The government has reaffirmed its commitment to develop and implement regional pharmaceutical and health technologies policy at the country level.
Chief Pharmacist for the Ministry of Health, Community Development, Gender, Elderly and Children, Mr Henry Irunde, made an assurance in Dar es Salaam.
The government’s stance comes as the East African Community (EAC) partner states are currently engaging stakeholders on discussion and ultimately recommendations to the draft Regional Medicines and Health Technologies Policy and Strategic Plan. EAC Partner States had agreed to cooperate in health activities as provided in the EAC Treaty, Chapter 21, Article 118 (c).
Tanzania has become the first member state to embark on validation and verification of the Draft, with stakeholders gathering in the city for a two-day meeting from yesterday for the purpose.
Tanzania Food and Drugs Authority (TFDA) hosted the country-level meeting from which the recommendations would be forwarded to the regional body for further steps.
Mr Irunde, who represented the Chief Medical Officer Mohhamud Kandi at the meeting, said a common drug policy was a very crucial instrument because it acts as a formal record of aspirations, aims, decisions and commitments of the EAC Partner States’ governments in the pharmaceutical sector.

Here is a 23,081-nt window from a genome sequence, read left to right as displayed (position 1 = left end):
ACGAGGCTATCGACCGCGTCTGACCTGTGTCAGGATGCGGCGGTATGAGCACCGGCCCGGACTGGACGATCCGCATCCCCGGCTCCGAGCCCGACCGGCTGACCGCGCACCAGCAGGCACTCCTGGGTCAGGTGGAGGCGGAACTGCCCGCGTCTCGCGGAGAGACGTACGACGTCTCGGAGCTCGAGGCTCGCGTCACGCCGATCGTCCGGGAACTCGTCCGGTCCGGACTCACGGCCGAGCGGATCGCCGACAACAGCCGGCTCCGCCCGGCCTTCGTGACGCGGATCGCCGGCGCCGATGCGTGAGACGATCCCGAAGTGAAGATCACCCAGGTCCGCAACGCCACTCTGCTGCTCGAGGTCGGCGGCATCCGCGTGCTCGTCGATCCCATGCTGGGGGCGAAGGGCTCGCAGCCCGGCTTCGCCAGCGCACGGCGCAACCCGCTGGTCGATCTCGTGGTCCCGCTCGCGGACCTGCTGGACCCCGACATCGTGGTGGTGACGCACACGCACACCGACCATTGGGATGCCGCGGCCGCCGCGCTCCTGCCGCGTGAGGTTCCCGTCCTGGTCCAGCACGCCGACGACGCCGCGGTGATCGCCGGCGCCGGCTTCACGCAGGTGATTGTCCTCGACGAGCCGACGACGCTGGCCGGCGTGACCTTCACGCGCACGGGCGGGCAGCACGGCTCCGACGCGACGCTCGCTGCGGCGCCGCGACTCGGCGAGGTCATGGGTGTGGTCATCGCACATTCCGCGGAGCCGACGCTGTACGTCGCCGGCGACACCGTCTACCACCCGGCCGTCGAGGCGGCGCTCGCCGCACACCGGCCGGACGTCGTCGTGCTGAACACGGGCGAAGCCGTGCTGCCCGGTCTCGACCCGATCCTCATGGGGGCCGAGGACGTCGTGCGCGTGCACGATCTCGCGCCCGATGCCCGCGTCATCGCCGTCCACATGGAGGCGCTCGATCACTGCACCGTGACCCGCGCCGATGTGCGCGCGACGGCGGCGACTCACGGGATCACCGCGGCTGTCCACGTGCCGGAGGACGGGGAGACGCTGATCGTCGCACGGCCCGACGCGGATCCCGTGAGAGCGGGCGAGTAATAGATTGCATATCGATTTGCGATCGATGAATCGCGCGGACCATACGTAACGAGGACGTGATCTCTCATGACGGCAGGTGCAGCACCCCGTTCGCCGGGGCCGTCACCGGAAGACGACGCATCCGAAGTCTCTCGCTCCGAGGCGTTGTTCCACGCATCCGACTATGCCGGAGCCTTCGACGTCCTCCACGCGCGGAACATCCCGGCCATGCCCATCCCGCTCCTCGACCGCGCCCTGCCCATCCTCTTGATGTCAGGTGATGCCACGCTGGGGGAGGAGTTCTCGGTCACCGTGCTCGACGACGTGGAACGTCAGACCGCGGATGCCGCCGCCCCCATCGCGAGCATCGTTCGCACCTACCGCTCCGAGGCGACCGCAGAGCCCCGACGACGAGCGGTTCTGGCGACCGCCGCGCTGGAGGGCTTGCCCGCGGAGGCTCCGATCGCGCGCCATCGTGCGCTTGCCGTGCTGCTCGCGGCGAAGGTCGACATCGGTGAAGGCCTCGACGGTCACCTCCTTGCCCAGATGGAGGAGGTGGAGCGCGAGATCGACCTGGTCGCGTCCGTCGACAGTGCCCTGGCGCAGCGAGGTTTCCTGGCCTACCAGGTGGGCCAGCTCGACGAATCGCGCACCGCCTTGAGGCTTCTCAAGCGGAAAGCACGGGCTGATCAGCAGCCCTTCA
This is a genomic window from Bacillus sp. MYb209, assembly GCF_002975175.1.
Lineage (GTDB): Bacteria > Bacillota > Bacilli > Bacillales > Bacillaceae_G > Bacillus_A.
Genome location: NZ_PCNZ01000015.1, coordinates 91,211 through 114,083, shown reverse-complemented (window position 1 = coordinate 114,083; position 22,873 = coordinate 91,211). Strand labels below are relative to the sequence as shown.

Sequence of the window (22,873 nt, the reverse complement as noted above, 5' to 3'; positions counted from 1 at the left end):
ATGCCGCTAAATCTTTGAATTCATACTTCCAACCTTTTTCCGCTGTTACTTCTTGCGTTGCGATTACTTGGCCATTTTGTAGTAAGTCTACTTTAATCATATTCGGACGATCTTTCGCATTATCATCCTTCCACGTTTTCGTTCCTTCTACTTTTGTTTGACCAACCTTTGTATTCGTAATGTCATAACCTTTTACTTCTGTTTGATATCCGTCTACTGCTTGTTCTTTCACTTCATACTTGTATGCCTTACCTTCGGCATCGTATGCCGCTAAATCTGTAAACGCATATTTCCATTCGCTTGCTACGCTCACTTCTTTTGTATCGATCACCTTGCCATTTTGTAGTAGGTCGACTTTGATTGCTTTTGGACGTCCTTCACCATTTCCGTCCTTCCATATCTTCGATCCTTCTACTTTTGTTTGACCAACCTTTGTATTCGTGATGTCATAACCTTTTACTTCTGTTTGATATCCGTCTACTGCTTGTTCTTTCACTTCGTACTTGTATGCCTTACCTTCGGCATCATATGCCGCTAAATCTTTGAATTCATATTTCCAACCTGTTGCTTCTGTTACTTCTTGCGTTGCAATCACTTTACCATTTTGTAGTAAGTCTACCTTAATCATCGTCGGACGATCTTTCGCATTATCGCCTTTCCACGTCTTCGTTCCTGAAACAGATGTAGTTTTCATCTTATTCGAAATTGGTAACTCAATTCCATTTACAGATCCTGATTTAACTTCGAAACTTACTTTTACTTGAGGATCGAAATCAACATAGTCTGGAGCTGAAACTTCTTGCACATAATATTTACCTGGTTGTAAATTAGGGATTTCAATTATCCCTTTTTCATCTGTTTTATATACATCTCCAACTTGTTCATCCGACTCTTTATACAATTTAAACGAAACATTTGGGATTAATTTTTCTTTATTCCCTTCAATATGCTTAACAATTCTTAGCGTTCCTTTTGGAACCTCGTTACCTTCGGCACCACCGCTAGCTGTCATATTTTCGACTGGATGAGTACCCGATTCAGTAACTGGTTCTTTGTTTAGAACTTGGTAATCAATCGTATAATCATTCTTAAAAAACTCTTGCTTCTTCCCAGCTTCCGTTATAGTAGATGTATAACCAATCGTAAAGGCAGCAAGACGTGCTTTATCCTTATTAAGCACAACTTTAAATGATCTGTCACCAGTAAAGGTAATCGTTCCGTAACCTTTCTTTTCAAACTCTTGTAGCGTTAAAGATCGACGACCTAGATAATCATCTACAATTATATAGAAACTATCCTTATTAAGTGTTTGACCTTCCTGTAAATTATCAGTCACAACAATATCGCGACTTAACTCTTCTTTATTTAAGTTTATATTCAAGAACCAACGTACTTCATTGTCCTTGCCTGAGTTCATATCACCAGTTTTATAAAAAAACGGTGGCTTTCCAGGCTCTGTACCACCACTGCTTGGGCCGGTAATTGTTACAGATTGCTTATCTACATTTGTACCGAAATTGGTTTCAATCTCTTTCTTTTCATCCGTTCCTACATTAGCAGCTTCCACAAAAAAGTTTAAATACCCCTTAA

‘These discussions are important because they create a mechanism to bring all parties together and achieve a sense of collective ownership of the final policy. Therefore, the policy development process is just as important as the policy document,’ he said.
Director General of TFDA, Mr Hiiti Sillo, noted that one of the important steps in the process of developing EAC policies and strategies for any sector is the engagement of various national stakeholders from each partner state before a regional consensus is reached.
Written by Bernard Lugongo. This story was sourced from the Daily News website.